Friday, July 23, 2010

L'Roi C'Est Mort, Vive L'Roi

"No king rules forever, my son." -- King Terenas Menethil II

For seven consecutive years, Lance Armstrong was able to avoid major trouble. He had assembled a team around him that had some of the world's best cyclists, and he had the experience to avoid problems before they cropped up. But still, seven Tours without a major crash or major mechanical problem is an astonishing run of luck. Even allowing for the fact that much of the time luck results from preparation, staying that good for that long was a singular achievement.

This year, his luck appears to have run out. By the end of the first week, Armstrong's attempt to win an eighth Tour de France was essentially over, after a disastrous series of crashes. Crashes that, five years ago, he'd have danced around almost effortlessly. But five years of age have robbed him of the quickness he once had: the crashes left him bandaged, hurt, and tens of minutes out of contention. It's not a complete loss. He's stayed in, and it looks as if his Radio Shack squad might capture the overall team classification.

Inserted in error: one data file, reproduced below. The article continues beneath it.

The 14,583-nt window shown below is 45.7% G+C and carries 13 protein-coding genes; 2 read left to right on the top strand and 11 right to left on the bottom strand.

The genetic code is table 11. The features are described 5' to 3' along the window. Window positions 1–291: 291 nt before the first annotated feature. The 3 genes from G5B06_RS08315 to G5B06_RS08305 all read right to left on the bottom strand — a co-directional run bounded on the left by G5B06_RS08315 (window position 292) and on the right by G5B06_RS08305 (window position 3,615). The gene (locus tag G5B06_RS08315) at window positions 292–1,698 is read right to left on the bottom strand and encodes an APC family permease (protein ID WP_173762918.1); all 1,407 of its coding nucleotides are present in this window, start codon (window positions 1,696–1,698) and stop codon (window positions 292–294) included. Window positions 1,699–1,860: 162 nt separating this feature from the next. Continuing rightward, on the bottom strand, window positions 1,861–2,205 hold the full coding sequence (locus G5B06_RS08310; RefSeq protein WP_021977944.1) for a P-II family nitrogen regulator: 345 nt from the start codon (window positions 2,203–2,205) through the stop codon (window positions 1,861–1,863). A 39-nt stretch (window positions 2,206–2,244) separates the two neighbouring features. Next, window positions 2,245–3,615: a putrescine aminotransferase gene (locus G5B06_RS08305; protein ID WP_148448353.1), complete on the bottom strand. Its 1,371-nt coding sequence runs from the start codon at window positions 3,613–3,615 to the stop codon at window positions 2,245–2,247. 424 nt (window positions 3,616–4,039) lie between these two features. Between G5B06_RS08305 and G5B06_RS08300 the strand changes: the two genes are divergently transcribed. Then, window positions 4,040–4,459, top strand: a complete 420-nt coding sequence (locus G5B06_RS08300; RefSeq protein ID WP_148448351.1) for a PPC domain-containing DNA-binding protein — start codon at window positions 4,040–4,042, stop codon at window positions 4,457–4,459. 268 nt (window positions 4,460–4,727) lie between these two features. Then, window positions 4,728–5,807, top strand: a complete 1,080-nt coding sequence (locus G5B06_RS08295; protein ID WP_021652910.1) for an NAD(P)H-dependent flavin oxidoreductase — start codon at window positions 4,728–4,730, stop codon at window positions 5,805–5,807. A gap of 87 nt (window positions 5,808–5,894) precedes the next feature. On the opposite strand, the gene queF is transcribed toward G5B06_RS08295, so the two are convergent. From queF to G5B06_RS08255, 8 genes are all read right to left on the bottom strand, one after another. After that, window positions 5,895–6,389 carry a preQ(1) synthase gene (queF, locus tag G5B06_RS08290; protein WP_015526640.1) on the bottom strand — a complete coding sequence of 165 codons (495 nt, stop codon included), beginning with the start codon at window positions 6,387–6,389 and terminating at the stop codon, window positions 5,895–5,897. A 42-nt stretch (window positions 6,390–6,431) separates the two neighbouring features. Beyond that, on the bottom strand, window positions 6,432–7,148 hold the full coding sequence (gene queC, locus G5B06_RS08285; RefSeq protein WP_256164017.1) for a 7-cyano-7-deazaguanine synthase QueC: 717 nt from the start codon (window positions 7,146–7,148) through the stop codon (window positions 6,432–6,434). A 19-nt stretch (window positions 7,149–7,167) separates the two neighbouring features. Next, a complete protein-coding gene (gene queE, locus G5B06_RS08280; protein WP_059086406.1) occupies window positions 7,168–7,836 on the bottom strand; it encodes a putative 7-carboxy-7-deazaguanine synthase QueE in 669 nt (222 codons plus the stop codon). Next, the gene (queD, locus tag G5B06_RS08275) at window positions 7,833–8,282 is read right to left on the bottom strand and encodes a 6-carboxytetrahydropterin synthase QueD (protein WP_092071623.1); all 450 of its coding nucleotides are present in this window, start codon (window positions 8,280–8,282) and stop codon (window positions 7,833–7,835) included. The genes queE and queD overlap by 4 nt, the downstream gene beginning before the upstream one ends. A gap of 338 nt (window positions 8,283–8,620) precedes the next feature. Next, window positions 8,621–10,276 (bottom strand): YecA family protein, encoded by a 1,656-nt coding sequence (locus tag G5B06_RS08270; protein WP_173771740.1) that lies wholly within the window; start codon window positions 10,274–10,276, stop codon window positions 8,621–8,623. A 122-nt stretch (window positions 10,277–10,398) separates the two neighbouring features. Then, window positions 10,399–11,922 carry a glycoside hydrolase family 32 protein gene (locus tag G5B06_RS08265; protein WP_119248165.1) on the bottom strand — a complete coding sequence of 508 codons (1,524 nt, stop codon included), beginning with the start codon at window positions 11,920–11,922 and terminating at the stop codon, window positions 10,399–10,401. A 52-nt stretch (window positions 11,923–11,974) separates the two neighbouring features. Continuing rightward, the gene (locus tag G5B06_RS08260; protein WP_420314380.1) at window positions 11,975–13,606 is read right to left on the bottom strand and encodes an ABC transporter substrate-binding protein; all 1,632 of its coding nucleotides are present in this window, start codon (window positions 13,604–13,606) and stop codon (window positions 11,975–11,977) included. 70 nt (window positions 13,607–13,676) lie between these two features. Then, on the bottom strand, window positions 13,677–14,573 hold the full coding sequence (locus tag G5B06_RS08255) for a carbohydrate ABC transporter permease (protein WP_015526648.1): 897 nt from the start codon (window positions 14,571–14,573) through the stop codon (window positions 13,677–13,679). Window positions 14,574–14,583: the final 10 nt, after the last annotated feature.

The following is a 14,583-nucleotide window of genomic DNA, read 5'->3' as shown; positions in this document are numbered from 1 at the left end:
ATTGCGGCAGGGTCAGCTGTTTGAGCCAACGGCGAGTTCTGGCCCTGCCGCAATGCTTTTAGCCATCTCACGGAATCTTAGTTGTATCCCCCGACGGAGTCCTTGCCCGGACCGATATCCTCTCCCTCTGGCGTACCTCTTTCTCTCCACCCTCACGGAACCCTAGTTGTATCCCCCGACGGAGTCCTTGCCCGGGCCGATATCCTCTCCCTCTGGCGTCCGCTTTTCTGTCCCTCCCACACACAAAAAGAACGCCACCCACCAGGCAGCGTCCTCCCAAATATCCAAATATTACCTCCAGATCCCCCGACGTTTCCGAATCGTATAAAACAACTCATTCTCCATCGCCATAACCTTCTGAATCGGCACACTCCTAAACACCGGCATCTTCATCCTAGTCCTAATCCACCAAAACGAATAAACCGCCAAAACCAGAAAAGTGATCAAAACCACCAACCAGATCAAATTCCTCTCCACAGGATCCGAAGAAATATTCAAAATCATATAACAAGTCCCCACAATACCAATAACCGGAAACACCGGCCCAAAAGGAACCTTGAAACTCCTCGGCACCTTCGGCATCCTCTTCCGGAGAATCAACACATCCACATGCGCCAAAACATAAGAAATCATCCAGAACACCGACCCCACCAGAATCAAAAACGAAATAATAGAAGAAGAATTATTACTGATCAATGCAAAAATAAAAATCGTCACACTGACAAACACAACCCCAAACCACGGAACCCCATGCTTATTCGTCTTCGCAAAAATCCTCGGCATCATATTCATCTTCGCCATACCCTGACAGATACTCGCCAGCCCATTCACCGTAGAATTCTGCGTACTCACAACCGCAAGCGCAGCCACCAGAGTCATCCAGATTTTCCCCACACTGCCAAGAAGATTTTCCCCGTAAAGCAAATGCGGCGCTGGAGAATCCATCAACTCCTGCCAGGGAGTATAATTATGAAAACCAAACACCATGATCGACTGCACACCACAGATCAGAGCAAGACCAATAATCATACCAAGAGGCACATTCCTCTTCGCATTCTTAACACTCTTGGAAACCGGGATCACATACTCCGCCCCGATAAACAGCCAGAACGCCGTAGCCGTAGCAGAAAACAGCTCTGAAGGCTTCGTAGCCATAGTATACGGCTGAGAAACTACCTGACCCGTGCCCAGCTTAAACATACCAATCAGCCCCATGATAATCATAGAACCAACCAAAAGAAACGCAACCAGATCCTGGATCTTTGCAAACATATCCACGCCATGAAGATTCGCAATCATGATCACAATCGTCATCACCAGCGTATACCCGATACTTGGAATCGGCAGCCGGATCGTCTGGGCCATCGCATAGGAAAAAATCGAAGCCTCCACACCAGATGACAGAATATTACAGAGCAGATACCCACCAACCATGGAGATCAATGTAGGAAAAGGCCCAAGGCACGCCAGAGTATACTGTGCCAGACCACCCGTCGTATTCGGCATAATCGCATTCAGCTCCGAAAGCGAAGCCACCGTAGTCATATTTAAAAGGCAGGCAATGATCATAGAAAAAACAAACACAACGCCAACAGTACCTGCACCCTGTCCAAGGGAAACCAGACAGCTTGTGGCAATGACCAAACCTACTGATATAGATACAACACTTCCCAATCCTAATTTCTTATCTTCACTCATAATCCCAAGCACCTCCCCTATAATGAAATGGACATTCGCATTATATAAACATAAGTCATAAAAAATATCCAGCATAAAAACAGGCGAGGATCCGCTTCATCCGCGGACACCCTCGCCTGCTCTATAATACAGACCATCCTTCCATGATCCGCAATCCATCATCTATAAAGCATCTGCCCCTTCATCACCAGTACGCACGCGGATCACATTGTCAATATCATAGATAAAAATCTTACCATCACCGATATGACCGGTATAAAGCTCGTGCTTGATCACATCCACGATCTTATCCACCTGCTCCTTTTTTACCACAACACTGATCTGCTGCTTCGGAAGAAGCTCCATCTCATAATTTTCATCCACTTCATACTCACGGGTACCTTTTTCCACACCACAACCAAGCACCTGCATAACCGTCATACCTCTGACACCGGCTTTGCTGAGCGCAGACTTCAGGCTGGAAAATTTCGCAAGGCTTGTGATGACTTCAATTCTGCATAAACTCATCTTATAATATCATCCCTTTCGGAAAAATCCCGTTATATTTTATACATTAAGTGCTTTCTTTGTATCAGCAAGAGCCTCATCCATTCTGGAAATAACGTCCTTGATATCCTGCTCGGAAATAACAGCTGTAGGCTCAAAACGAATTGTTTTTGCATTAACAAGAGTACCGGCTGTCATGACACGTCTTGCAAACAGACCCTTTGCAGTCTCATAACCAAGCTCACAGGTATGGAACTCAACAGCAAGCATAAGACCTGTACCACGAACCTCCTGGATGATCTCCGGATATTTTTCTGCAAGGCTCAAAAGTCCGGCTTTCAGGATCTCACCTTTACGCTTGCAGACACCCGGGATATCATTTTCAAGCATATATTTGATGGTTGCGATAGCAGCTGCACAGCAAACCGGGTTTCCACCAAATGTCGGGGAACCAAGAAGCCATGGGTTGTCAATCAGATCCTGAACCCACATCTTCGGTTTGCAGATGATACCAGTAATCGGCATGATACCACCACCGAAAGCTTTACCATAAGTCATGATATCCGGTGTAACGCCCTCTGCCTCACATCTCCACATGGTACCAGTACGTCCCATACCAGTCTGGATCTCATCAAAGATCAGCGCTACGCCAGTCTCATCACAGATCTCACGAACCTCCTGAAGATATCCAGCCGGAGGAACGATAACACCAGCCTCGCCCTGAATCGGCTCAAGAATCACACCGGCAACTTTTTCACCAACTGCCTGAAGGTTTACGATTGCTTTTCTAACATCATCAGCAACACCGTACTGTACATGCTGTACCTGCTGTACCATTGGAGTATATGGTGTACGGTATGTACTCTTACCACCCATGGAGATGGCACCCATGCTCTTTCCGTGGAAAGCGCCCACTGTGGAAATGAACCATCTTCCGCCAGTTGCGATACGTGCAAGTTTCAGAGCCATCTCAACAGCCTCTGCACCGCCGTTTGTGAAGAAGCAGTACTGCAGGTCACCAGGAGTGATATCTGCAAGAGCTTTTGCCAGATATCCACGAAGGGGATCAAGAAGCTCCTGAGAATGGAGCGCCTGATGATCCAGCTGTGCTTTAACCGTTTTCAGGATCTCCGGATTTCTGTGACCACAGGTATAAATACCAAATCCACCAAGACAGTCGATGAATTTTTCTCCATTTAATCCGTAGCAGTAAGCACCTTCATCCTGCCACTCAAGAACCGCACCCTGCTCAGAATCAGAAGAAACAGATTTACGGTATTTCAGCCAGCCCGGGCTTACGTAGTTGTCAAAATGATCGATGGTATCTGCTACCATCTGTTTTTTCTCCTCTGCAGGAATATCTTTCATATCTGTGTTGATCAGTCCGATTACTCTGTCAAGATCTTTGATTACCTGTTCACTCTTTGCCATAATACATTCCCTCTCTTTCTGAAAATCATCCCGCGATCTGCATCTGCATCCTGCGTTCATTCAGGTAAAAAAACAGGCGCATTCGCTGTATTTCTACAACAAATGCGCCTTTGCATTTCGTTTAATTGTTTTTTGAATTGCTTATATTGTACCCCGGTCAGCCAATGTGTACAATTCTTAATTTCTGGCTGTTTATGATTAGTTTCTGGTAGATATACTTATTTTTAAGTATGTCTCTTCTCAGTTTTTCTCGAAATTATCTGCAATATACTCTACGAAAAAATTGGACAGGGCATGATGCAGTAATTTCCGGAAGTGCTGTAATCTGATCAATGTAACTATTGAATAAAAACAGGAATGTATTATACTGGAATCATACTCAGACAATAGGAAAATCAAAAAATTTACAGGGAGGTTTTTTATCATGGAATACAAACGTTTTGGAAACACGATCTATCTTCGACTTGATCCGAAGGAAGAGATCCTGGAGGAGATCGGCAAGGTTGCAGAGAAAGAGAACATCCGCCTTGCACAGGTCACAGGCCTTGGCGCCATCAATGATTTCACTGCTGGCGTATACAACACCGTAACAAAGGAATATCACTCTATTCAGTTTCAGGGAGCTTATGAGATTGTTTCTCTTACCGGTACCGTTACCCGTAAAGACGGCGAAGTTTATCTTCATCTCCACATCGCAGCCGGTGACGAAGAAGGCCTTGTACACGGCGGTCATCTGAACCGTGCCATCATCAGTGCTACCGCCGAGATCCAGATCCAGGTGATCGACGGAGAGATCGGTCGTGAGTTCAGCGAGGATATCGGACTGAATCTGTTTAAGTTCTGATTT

Still, it's clear: the crown must now pass to a new generation.

This year, it's a hard-fought race between two exceptional young men. One has won the race twice before: Alberto Contador, who holds the lead by a scant eight seconds. The gentleman on his left in the photo above is in second place going into Saturday's time trial: Andy Schleck. They are almost perfectly evenly matched. Contador has an edge in experience, and has won the last four Grand Tours he's entered. Schleck has strength, endurance, and an increasing amount of poise and confidence. If I were betting ... well, I wouldn't. I honestly have no idea who's going to be stronger tomorrow.

But I do think that Alberto Contador is the dominant cyclist of his generation. The crown is his, if he can ride hard enough to keep it. He's probably good enough to earn another two or three to follow, though that remains to be seen.

L'Roi c'est mort. Vive l'Roi!

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